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Blackburn Mercury

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Title: Blackburn Mercury  
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Subject: Mercury, Blackburn Aircraft, 1911 in aviation, Yorkshire Air Museum, List of aircraft (B), Daily Mail Circuit of Britain Air Race, Blackburn Type D
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Blackburn Mercury

Replica at the Yorkshire Air Museum
Role Trainer
Manufacturer Blackburn Aeroplane Company
Designer Robert Blackburn
First flight 17 May 1911
Number built 9
Developed from Blackburn Second Monoplane

The Blackburn Mercury was an early British aircraft designed as a pilot trainer for the Blackburn Flying School, Filey, in 1911. It was an enlarged, two-seat version of the Second Monoplane that flew earlier that year. It was a mid-wing monoplane of conventional configuration that accommodated pilot and student in tandem, open cockpits. This prototype was displayed at the Olympia Aero Show in March 1911 and led to orders being placed for two racers to participate in the Daily Mail Circuit of Britain race. The first of these crashed on take-off, and the second was first rebuilt into a two-seat trainer, then into a single-seat trainer known as the Type B.[1] Another six Mercuries were built for various private buyers.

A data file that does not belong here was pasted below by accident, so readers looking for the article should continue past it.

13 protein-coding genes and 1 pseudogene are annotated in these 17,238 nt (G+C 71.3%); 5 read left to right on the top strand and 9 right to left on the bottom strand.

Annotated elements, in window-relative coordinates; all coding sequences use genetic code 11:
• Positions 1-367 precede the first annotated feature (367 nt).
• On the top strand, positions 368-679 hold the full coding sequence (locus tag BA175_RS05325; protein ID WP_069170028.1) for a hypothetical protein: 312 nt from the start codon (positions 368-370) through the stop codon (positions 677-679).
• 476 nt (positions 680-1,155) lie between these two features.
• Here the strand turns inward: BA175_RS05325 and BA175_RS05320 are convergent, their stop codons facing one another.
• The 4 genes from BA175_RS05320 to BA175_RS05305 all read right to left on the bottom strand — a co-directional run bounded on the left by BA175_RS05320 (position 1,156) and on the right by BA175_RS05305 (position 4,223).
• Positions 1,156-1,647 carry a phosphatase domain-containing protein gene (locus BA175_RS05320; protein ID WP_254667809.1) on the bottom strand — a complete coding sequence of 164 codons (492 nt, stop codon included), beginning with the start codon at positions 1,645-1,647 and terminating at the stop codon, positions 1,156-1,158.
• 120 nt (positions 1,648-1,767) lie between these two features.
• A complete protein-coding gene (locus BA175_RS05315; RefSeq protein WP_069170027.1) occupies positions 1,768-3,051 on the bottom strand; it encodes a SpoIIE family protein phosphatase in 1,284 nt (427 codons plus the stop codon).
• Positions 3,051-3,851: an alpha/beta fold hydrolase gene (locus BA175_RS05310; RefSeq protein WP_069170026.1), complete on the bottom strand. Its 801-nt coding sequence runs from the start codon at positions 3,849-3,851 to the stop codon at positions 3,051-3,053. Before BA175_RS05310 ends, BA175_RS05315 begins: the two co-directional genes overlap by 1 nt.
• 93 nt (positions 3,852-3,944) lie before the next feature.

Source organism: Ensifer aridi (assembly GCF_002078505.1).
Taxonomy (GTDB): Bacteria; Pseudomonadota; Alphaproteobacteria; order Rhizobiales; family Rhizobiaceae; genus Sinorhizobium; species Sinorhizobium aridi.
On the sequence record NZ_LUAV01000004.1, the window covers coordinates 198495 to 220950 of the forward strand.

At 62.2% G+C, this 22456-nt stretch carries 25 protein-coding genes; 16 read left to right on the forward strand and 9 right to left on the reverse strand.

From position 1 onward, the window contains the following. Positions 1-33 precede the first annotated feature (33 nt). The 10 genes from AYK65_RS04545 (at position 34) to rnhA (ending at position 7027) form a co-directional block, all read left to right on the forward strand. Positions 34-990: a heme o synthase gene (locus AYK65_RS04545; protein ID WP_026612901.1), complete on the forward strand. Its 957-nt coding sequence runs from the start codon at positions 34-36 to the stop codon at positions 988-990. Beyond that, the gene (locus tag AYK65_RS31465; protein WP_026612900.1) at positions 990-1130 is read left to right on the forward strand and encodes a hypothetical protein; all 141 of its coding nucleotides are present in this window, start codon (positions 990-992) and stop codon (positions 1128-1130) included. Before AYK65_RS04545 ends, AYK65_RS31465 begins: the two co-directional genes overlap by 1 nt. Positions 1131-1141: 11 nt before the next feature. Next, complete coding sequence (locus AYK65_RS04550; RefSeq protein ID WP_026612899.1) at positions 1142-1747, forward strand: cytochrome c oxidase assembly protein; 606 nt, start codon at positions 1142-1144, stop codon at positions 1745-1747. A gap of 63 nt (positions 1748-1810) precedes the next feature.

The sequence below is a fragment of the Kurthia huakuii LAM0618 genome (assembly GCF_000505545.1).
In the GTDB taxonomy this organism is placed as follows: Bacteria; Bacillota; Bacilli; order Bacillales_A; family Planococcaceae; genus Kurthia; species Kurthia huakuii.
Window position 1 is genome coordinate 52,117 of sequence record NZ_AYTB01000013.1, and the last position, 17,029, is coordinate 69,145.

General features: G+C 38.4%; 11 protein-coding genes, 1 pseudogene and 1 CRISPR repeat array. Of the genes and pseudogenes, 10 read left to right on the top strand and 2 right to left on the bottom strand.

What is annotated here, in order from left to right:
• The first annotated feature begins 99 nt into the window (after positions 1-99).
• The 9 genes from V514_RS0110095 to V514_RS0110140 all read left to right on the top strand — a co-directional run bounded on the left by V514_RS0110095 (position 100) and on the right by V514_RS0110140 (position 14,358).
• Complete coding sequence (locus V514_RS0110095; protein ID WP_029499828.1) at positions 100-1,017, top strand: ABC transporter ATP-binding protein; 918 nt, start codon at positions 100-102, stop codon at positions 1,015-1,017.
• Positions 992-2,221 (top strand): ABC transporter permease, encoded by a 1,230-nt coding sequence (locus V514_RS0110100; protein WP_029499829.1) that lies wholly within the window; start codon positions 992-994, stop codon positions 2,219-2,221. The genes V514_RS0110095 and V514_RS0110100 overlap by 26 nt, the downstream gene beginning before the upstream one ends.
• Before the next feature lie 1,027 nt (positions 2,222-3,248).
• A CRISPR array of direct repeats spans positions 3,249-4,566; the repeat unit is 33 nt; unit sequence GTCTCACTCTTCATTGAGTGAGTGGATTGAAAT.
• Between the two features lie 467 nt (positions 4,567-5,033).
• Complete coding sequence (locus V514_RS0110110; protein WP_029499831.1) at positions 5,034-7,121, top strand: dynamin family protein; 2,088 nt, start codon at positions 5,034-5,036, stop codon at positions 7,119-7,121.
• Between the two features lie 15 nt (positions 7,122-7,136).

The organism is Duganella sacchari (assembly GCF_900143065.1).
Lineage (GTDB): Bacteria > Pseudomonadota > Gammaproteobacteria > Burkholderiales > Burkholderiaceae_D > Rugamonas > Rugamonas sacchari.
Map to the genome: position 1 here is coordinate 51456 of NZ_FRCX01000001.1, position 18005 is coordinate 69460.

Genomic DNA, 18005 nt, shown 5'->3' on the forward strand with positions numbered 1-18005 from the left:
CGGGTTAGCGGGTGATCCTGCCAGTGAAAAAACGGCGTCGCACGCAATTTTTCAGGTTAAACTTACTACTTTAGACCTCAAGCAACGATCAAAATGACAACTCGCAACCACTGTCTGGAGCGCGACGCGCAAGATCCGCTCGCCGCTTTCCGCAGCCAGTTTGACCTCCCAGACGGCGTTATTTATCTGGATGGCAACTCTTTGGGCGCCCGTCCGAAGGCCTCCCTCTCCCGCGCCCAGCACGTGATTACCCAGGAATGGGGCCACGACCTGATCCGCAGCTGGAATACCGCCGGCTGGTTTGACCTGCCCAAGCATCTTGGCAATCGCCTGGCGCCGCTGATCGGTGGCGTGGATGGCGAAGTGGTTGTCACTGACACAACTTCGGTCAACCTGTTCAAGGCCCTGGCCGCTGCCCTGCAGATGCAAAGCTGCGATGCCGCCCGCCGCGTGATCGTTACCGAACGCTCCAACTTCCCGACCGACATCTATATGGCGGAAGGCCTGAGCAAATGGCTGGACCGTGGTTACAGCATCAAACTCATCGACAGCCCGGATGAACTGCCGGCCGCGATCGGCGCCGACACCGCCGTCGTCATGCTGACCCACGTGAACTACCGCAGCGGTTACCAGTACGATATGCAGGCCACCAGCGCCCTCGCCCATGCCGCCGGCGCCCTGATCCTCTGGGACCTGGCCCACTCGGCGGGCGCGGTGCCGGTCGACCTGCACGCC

A full-scale non-flying replica of Mercury II configuration was constructed for the Yorkshire Television series Flambards and is now displayed at the Yorkshire Air Museum.


  • Mercury I - two-seat prototype powered by Isaacson engine (1 built)
  • Mercury II - single-seat racer version with Gnome rotary engine (2 built)
    • Type B - one Mercury II converted to single-seat trainer
  • Mercury III or Mercury Passenger Type - (6 built) two seaters powered by a variety of Isaacson, Gnome, Renault and Anzani engines

Specifications (Mercury I)

Data from Jackson 1968, p.71

General characteristics
  • Crew: 2, pilot and student
  • Length: 33 ft 0 in (10.06 m)
  • Wingspan: 38 ft 4 in (11.69 m)
  • Height: 6 ft 9 in (2.06 m)
  • Wing area: 288 ft² (26.8 m²)
  • Loaded weight: 1,000 lb (454 kg)
  • Powerplant: 1 × Isaacson seven cylinder air cooled radial engine, 50 hp (37 kW)




  • Yorkshire Air Museum website
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